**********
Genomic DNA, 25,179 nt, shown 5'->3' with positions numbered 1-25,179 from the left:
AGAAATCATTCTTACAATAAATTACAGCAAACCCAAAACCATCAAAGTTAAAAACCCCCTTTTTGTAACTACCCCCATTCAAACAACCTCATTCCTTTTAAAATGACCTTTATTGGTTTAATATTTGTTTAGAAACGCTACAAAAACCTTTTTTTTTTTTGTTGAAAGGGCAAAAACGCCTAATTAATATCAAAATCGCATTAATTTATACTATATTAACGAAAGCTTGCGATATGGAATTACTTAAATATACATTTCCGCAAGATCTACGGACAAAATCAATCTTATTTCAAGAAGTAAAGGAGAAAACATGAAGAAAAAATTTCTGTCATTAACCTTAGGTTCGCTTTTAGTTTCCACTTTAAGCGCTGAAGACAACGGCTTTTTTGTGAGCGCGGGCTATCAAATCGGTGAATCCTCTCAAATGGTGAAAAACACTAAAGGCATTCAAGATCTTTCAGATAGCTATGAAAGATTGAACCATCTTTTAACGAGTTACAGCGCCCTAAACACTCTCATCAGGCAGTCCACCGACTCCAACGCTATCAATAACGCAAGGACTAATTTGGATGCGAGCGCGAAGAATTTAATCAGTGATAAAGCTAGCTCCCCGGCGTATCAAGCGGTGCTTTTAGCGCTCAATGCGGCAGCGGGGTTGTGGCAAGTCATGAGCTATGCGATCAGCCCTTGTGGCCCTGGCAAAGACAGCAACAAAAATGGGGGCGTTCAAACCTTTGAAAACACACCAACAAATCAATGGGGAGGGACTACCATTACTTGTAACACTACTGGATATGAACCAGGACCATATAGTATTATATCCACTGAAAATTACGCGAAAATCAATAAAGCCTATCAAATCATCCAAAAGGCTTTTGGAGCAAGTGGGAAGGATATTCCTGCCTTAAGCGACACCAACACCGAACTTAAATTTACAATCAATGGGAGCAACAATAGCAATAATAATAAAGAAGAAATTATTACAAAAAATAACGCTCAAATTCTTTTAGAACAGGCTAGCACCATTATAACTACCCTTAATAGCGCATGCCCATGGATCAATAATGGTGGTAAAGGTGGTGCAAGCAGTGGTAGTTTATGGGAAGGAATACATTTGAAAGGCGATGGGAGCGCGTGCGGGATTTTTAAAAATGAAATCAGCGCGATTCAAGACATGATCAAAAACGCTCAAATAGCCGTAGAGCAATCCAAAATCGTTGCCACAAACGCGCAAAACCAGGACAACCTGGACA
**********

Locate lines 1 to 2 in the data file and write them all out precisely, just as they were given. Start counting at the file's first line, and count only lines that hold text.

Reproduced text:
Genomic DNA, 25,179 nt, shown 5'->3' with positions numbered 1-25,179 from the left:
AGAAATCATTCTTACAATAAATTACAGCAAACCCAAAACCATCAAAGTTAAAAACCCCCTTTTTGTAACTACCCCCATTCAAACAACCTCATTCCTTTTAAAATGACCTTTATTGGTTTAATATTTGTTTAGAAACGCTACAAAAACCTTTTTTTTTTTTGTTGAAAGGGCAAAAACGCCTAATTAATATCAAAATCGCATTAATTTATACTATATTAACGAAAGCTTGCGATATGGAATTACTTAAATATACATTTCCGCAAGATCTACGGACAAAATCAATCTTATTTCAAGAAGTAAAGGAGAAAACATGAAGAAAAAATTTCTGTCATTAACCTTAGGTTCGCTTTTAGTTTCCACTTTAAGCGCTGAAGACAACGGCTTTTTTGTGAGCGCGGGCTATCAAATCGGTGAATCCTCTCAAATGGTGAAAAACACTAAAGGCATTCAAGATCTTTCAGATAGCTATGAAAGATTGAACCATCTTTTAACGAGTTACAGCGCCCTAAACACTCTCATCAGGCAGTCCACCGACTCCAACGCTATCAATAACGCAAGGACTAATTTGGATGCGAGCGCGAAGAATTTAATCAGTGATAAAGCTAGCTCCCCGGCGTATCAAGCGGTGCTTTTAGCGCTCAATGCGGCAGCGGGGTTGTGGCAAGTCATGAGCTATGCGATCAGCCCTTGTGGCCCTGGCAAAGACAGCAACAAAAATGGGGGCGTTCAAACCTTTGAAAACACACCAACAAATCAATGGGGAGGGACTACCATTACTTGTAACACTACTGGATATGAACCAGGACCATATAGTATTATATCCACTGAAAATTACGCGAAAATCAATAAAGCCTATCAAATCATCCAAAAGGCTTTTGGAGCAAGTGGGAAGGATATTCCTGCCTTAAGCGACACCAACACCGAACTTAAATTTACAATCAATGGGAGCAACAATAGCAATAATAATAAAGAAGAAATTATTACAAAAAATAACGCTCAAATTCTTTTAGAACAGGCTAGCACCATTATAACTACCCTTAATAGCGCATGCCCATGGATCAATAATGGTGGTAAAGGTGGTGCAAGCAGTGGTAGTTTATGGGAAGGAATACATTTGAAAGGCGATGGGAGCGCGTGCGGGATTTTTAAAAATGAAATCAGCGCGATTCAAGACATGATCAAAAACGCTCAAATAGCCGTAGAGCAATCCAAAATCGTTGCCACAAACGCGCAAAACCAGGACAACCTGGACA